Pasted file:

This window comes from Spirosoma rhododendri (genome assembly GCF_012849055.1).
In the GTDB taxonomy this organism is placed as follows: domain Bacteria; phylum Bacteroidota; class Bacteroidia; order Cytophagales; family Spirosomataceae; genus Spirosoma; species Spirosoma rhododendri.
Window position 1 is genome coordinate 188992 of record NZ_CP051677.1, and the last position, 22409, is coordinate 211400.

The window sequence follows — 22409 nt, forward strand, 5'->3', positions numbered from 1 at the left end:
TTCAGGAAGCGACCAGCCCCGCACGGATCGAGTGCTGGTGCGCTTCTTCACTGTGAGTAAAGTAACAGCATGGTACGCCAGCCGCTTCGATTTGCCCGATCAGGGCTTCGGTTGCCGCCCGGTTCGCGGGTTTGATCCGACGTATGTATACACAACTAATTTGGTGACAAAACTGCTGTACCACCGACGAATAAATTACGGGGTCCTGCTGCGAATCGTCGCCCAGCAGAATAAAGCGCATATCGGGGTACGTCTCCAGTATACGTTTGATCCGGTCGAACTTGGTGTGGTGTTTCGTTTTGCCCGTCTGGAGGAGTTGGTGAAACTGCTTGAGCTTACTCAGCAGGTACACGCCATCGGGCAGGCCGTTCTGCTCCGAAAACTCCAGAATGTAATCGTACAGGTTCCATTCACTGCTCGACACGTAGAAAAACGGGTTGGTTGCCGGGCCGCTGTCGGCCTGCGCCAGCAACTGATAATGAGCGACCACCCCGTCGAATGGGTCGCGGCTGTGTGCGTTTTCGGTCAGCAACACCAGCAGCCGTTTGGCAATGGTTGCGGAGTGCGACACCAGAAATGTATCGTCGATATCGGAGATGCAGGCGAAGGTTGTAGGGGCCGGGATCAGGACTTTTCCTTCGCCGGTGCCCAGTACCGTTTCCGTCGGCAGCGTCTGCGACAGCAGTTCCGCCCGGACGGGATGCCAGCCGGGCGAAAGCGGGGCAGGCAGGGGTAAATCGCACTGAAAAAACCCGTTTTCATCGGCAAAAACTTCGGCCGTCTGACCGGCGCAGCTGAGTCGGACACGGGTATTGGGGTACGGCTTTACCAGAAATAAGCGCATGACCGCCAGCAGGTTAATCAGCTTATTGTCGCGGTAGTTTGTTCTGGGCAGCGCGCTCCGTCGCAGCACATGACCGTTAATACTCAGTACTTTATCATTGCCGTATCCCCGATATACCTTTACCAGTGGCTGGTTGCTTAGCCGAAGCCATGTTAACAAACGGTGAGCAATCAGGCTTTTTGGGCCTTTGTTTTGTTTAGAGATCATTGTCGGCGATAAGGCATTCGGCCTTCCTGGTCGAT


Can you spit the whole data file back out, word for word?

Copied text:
This window comes from Spirosoma rhododendri (genome assembly GCF_012849055.1).
In the GTDB taxonomy this organism is placed as follows: domain Bacteria; phylum Bacteroidota; class Bacteroidia; order Cytophagales; family Spirosomataceae; genus Spirosoma; species Spirosoma rhododendri.
Window position 1 is genome coordinate 188992 of record NZ_CP051677.1, and the last position, 22409, is coordinate 211400.

The window sequence follows — 22409 nt, forward strand, 5'->3', positions numbered from 1 at the left end:
TTCAGGAAGCGACCAGCCCCGCACGGATCGAGTGCTGGTGCGCTTCTTCACTGTGAGTAAAGTAACAGCATGGTACGCCAGCCGCTTCGATTTGCCCGATCAGGGCTTCGGTTGCCGCCCGGTTCGCGGGTTTGATCCGACGTATGTATACACAACTAATTTGGTGACAAAACTGCTGTACCACCGACGAATAAATTACGGGGTCCTGCTGCGAATCGTCGCCCAGCAGAATAAAGCGCATATCGGGGTACGTCTCCAGTATACGTTTGATCCGGTCGAACTTGGTGTGGTGTTTCGTTTTGCCCGTCTGGAGGAGTTGGTGAAACTGCTTGAGCTTACTCAGCAGGTACACGCCATCGGGCAGGCCGTTCTGCTCCGAAAACTCCAGAATGTAATCGTACAGGTTCCATTCACTGCTCGACACGTAGAAAAACGGGTTGGTTGCCGGGCCGCTGTCGGCCTGCGCCAGCAACTGATAATGAGCGACCACCCCGTCGAATGGGTCGCGGCTGTGTGCGTTTTCGGTCAGCAACACCAGCAGCCGTTTGGCAATGGTTGCGGAGTGCGACACCAGAAATGTATCGTCGATATCGGAGATGCAGGCGAAGGTTGTAGGGGCCGGGATCAGGACTTTTCCTTCGCCGGTGCCCAGTACCGTTTCCGTCGGCAGCGTCTGCGACAGCAGTTCCGCCCGGACGGGATGCCAGCCGGGCGAAAGCGGGGCAGGCAGGGGTAAATCGCACTGAAAAAACCCGTTTTCATCGGCAAAAACTTCGGCCGTCTGACCGGCGCAGCTGAGTCGGACACGGGTATTGGGGTACGGCTTTACCAGAAATAAGCGCATGACCGCCAGCAGGTTAATCAGCTTATTGTCGCGGTAGTTTGTTCTGGGCAGCGCGCTCCGTCGCAGCACATGACCGTTAATACTCAGTACTTTATCATTGCCGTATCCCCGATATACCTTTACCAGTGGCTGGTTGCTTAGCCGAAGCCATGTTAACAAACGGTGAGCAATCAGGCTTTTTGGGCCTTTGTTTTGTTTAGAGATCATTGTCGGCGATAAGGCATTCGGCCTTCCTGGTCGAT